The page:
With regard to the categorization of the plasma proteins into their cellular components according to the gene ontology consortium (GoMiner, http://www.geneontology.org webcite), Anderson et al. showed that their set of 1,175 distinct proteins consisted of 27% extracellular proteins, while the other 73% were cellular proteins (membrane, nuclear, cytoplasmic etc.). The 195 proteins that were identified by at least two sources, and which Anderson called the "confirmed set of plasma proteins", showed a different distribution. In this case, 50% of the proteins were classified as 'extracellular'. Of the 46 proteins that were identified by 4/4 sources and confirmed in the present study as well, 68% were classified as 'extracellular'. The clear increase in the proportion of 'extracellular' proteins seems to come in parallel with the increased confidence of an identified plasma protein set. Chan et al.  subjected their 1444 proteins to a gene ontology classification as well, finding a distribution of 40.3% intracellular, 32.65% membrane, and 6.9% cell fraction; this was summarized by an approximately 80% cellular fraction versus a 15–20% extracellular fraction. Pieper et al.  classified 47.5% of their 325 distinct proteins as extracellular (38.8% as classical plasma proteins, 8.9% other extracellular fluids). The rest were classified as vesicular proteins (incl. ER, Golgi etc.), cell membrane, and intracellular proteins.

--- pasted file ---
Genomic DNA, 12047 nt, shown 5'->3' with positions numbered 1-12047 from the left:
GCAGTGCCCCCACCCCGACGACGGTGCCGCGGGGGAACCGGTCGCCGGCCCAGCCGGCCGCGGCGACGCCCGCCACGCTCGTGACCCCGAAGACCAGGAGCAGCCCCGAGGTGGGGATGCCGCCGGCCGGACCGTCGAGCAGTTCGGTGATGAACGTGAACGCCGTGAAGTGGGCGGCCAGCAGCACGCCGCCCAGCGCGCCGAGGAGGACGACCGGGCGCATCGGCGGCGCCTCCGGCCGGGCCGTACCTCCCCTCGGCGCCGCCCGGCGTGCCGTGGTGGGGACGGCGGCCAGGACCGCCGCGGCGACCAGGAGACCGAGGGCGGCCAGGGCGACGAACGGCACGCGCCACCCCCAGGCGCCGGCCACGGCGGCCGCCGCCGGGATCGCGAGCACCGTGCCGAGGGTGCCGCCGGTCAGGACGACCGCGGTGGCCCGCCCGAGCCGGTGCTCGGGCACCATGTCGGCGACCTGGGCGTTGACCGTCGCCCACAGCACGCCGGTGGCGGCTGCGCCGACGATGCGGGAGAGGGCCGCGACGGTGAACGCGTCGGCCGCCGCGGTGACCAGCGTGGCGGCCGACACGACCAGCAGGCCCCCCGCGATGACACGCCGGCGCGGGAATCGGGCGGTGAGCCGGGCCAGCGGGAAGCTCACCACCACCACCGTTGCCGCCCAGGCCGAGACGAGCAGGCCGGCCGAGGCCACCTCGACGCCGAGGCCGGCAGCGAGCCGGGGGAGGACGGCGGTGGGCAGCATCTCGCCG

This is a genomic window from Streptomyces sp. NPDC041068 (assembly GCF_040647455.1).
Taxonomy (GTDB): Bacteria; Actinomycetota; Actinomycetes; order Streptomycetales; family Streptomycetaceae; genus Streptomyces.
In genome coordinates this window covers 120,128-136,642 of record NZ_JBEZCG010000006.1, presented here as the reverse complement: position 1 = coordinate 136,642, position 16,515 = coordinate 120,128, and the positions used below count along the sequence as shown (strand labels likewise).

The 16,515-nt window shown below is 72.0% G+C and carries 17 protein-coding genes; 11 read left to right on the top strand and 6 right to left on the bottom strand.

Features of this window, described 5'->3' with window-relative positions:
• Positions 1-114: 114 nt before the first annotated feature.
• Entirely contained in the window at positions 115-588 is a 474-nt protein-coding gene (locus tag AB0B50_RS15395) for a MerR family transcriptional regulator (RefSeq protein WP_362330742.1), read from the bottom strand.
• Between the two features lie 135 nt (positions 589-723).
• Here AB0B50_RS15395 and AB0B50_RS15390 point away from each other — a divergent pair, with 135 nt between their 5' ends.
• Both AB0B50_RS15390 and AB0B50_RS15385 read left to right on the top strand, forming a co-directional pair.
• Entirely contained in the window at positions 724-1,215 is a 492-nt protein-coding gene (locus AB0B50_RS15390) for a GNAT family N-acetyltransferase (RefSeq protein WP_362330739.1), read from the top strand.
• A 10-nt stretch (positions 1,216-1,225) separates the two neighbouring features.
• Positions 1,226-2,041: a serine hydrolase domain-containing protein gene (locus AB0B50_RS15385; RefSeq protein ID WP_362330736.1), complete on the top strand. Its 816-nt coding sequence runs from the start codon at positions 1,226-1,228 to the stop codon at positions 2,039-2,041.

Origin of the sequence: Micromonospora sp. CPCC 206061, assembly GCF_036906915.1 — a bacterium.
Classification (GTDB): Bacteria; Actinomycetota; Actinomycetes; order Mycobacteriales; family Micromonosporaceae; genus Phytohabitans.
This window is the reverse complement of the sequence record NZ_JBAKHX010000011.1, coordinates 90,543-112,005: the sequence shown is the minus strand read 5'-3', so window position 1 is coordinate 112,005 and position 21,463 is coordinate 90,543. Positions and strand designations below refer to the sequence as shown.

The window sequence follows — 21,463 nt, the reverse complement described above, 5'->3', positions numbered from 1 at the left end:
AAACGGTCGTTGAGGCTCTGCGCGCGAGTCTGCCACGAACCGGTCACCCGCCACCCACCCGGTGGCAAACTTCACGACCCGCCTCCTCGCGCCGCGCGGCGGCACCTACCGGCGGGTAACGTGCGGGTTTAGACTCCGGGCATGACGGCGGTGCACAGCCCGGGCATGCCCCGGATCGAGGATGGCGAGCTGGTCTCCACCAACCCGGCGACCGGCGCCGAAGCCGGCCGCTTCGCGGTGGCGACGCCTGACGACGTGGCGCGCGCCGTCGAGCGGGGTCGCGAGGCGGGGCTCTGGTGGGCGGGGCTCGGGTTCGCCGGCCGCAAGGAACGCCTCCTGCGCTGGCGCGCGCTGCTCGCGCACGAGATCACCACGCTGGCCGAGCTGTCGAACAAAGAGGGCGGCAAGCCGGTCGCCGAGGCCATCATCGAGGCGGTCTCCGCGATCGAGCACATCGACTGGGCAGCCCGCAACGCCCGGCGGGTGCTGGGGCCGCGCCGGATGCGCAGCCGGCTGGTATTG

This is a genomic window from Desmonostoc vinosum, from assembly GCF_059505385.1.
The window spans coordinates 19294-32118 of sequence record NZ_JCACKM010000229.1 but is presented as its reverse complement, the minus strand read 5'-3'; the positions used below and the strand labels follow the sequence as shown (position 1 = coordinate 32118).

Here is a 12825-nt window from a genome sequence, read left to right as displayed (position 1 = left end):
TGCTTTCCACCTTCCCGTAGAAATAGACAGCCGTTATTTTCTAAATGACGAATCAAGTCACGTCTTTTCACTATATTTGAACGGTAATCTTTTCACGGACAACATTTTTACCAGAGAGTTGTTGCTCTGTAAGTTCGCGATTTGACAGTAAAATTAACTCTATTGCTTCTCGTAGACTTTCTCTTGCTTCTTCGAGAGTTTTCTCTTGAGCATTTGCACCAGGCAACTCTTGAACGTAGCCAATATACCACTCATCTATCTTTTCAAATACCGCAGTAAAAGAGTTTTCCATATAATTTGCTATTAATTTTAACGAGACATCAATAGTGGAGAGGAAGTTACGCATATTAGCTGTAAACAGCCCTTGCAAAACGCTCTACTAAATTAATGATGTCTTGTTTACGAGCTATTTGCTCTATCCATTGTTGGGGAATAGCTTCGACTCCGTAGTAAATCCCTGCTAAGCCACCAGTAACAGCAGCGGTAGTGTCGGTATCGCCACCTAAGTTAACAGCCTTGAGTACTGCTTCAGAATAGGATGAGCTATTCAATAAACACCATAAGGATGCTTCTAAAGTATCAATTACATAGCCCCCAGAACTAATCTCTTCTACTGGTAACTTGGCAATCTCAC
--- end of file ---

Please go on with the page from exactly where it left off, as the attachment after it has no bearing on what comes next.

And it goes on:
As we mentioned previously (see Results), 77% of our 697 proteins were recognized as part of the GoMiner cellular component category. Of these, 35% were classified as 'extracellular' and 65% as cellular. It is possible that the proportion of extracellular proteins would change if our entire set of identified proteins could have been classified. If the accuracy of our list can be gauged based on the proportion of extracellular proteins it contains, then the relatively high proportion of extracellular proteins in our list seems to reinforce the confidence of our identified plasma protein set.
Interestingly, if we perform a GoMiner analysis on the 242 proteins common to both our and the HUPO datasets, 227/242 (86%) of the protein IPI numbers are recognized with 208 being classified as "cellular component" by the program. As with the analysis of the BPPD dataset, some proteins appear in more than one category. GoMiner classified 98 (40%; normalized as in Results) proteins as cellular and as expected, a high percentage of proteins were classified as extracellular (146 proteins or 60%; normalized as in Results) (Figure 10, panel A). 18 of the extracellular proteins were classified as extracellular matrix proteins, leaving 128 "true" plasma proteins. It is more probable that independent investigators will co-identify classical plasma proteins rather than cellular proteins that might be found in plasma only as a consequence of tissue remodeling or cell death. These cellular proteins are likely to be found in the plasma only at certain points in time, so it is less plausible that independent groups will co-identify the same cellular proteins, given the disparate nature of their samples.